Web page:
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Money Moves


This is a fortnightly series of articles focusing on the banking and financial industries

Higher professional standards

By Julia Willshire

Joseph Ho, general manager, distribution, MLC (Hong Kong) Limited
Photo: Johnny Kwok

In the field of wealth management, significant efforts are being made to upgrade overall standards and to ensure that practitioners possess the necessary qualifications. "This is a recognised profession, but not everyone involved in it is completely professional," notes Joseph Ho, general manager, distribution, MLC (Hong Kong) Limited. "Even those with qualifications don't necessarily meet the high standards that we expect."

In Mr Ho's view, professionalism can be judged by assessing two key elements: knowledge and how you put it into practice. "Besides having the basic knowledge, the most important thing is to understand a client's situation and to help them plan for the future," he says. "There is no standard measure of success or professionalism, but both come from applying the experience you pick up as you climb the career ladder."

He points out that proper training is crucial for financial consultants and for other people in the industry. As an international financial centre, Hong Kong should possess well-qualified people in all areas, not only to enhance the city's reputation, but to ensure clients receive the very best service and advice.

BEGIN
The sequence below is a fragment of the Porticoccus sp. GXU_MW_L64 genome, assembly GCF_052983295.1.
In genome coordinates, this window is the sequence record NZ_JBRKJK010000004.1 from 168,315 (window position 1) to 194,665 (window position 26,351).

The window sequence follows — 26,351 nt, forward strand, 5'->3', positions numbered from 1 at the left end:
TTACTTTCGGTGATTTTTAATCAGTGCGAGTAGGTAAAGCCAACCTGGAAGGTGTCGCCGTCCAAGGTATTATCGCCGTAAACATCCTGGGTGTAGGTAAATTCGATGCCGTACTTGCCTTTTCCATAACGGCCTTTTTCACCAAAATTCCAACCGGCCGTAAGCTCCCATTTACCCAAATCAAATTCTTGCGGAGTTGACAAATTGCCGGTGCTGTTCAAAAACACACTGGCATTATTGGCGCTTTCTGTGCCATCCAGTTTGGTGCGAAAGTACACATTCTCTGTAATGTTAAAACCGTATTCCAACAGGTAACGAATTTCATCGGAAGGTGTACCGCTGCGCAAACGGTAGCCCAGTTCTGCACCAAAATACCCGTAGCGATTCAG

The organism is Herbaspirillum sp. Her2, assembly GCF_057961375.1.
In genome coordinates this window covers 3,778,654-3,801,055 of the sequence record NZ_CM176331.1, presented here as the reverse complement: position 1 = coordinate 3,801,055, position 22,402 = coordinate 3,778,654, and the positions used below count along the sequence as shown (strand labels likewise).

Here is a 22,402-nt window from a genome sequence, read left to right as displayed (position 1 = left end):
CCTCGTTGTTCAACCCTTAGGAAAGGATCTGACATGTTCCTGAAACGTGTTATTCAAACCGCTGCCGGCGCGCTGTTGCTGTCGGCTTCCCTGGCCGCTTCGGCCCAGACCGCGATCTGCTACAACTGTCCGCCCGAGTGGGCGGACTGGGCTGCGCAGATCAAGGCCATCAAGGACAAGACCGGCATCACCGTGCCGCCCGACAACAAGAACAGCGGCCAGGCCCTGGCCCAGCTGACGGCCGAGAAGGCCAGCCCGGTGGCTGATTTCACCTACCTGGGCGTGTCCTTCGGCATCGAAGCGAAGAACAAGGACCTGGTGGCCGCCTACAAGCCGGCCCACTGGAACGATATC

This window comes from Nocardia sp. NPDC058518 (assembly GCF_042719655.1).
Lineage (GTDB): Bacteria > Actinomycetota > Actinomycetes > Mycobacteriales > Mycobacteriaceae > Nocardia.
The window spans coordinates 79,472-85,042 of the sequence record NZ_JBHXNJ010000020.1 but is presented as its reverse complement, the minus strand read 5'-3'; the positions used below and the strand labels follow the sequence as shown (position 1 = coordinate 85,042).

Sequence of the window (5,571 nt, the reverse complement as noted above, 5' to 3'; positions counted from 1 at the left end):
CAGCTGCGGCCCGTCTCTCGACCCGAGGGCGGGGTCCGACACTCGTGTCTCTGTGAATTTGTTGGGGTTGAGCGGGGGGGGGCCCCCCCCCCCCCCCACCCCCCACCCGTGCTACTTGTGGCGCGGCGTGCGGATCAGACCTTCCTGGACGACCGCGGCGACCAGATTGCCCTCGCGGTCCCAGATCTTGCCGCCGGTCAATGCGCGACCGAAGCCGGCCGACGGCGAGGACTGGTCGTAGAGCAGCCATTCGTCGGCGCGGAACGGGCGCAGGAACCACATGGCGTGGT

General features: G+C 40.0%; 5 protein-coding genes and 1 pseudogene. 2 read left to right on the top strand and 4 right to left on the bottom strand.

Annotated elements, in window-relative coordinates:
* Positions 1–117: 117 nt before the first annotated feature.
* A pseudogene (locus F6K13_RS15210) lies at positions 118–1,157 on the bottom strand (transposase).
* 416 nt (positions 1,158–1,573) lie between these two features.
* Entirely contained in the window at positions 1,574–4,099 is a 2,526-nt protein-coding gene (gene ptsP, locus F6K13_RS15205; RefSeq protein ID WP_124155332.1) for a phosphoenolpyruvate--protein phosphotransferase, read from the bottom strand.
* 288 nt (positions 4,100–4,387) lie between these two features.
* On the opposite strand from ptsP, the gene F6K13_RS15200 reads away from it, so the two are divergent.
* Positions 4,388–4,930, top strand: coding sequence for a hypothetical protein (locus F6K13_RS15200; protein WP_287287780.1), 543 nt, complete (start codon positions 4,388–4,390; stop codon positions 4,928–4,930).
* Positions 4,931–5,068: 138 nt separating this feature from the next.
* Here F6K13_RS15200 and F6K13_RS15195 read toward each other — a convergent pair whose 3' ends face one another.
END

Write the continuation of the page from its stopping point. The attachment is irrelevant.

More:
Mr Ho believes, however, that there is still some way to go in this respect and that further professional training is needed.

"That will partly determine the future standing of Hong Kong as a financial market," he says. "It will take some time to establish all that, but those who take a long-term view of the industry and get fully qualified will have a great chance for career development. As the financial planning workforce grows, levels of knowledge and standards of professionalism must be enhanced."

For this reason, MLC's recruitment activities concentrate on the suitability and "trainability" of applicants. Those with a positive attitude, or with previous experience of dealing with a diverse range of people, can usually do well in financial planning. "If a candidate has the right attitude and is trainable, we can give them the financial knowledge and the level of professionalism they will need," Mr Ho says.

The company's training programme is very comprehensive and includes information on presenting to customers and providing the best level of service at all times. In light of the growing need for professional training, MLC set up an institute last year with the aim of upgrading both their own sales force and the industry generally.

"Our more experienced wealth management professionals helped to design the courses and materials, which include sales skills and practical knowledge of insurance and investment, finance, taxation, and accounting," he says. Senior managers monitor the programmes and are already indicating they should make it possible to increase the sales force from 800 to 1,000 within this year.


Taken from Career Times 18 February 2005, p. 2

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